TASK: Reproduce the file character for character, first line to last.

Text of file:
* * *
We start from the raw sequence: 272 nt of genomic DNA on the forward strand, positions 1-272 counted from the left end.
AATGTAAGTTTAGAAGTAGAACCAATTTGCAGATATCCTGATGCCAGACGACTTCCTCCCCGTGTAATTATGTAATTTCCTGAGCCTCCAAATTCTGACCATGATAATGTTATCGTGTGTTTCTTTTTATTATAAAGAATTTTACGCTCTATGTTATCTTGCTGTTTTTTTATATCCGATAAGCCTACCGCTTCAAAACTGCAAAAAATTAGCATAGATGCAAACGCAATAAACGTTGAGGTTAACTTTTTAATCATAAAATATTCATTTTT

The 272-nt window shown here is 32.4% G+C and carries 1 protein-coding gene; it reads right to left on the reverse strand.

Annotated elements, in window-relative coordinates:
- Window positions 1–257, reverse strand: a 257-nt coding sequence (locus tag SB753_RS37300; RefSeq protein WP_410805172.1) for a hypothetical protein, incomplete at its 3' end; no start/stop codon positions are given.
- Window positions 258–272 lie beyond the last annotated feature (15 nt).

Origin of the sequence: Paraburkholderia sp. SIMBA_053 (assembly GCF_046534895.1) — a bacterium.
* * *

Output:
We start from the raw sequence: 272 nt of genomic DNA on the forward strand, positions 1-272 counted from the left end.
AATGTAAGTTTAGAAGTAGAACCAATTTGCAGATATCCTGATGCCAGACGACTTCCTCCCCGTGTAATTATGTAATTTCCTGAGCCTCCAAATTCTGACCATGATAATGTTATCGTGTGTTTCTTTTTATTATAAAGAATTTTACGCTCTATGTTATCTTGCTGTTTTTTTATATCCGATAAGCCTACCGCTTCAAAACTGCAAAAAATTAGCATAGATGCAAACGCAATAAACGTTGAGGTTAACTTTTTAATCATAAAATATTCATTTTT

The 272-nt window shown here is 32.4% G+C and carries 1 protein-coding gene; it reads right to left on the reverse strand.

Annotated elements, in window-relative coordinates:
- Window positions 1–257, reverse strand: a 257-nt coding sequence (locus tag SB753_RS37300; RefSeq protein WP_410805172.1) for a hypothetical protein, incomplete at its 3' end; no start/stop codon positions are given.
- Window positions 258–272 lie beyond the last annotated feature (15 nt).

Origin of the sequence: Paraburkholderia sp. SIMBA_053 (assembly GCF_046534895.1) — a bacterium.